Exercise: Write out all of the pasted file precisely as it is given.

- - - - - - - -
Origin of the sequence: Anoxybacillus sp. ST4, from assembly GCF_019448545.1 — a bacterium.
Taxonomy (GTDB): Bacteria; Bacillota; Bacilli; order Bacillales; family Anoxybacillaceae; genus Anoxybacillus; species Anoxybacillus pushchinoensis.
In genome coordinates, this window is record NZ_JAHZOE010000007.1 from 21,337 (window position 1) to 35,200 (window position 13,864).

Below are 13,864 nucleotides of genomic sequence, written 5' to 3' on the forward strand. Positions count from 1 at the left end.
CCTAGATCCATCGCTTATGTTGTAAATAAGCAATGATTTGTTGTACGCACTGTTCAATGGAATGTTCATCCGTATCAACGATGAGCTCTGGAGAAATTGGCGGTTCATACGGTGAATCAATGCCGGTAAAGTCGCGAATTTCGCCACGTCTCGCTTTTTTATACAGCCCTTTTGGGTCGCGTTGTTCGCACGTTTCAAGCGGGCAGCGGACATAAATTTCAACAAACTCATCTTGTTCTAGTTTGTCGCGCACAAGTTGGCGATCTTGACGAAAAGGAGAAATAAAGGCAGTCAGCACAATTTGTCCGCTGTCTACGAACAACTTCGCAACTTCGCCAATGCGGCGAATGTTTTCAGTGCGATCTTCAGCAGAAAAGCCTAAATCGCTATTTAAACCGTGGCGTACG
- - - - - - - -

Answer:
Origin of the sequence: Anoxybacillus sp. ST4, from assembly GCF_019448545.1 — a bacterium.
Taxonomy (GTDB): Bacteria; Bacillota; Bacilli; order Bacillales; family Anoxybacillaceae; genus Anoxybacillus; species Anoxybacillus pushchinoensis.
In genome coordinates, this window is record NZ_JAHZOE010000007.1 from 21,337 (window position 1) to 35,200 (window position 13,864).

Below are 13,864 nucleotides of genomic sequence, written 5' to 3' on the forward strand. Positions count from 1 at the left end.
CCTAGATCCATCGCTTATGTTGTAAATAAGCAATGATTTGTTGTACGCACTGTTCAATGGAATGTTCATCCGTATCAACGATGAGCTCTGGAGAAATTGGCGGTTCATACGGTGAATCAATGCCGGTAAAGTCGCGAATTTCGCCACGTCTCGCTTTTTTATACAGCCCTTTTGGGTCGCGTTGTTCGCACGTTTCAAGCGGGCAGCGGACATAAATTTCAACAAACTCATCTTGTTCTAGTTTGTCGCGCACAAGTTGGCGATCTTGACGAAAAGGAGAAATAAAGGCAGTCAGCACAATTTGTCCGCTGTCTACGAACAACTTCGCAACTTCGCCAATGCGGCGAATGTTTTCAGTGCGATCTTCAGCAGAAAAGCCTAAATCGCTATTTAAACCGTGGCGTACG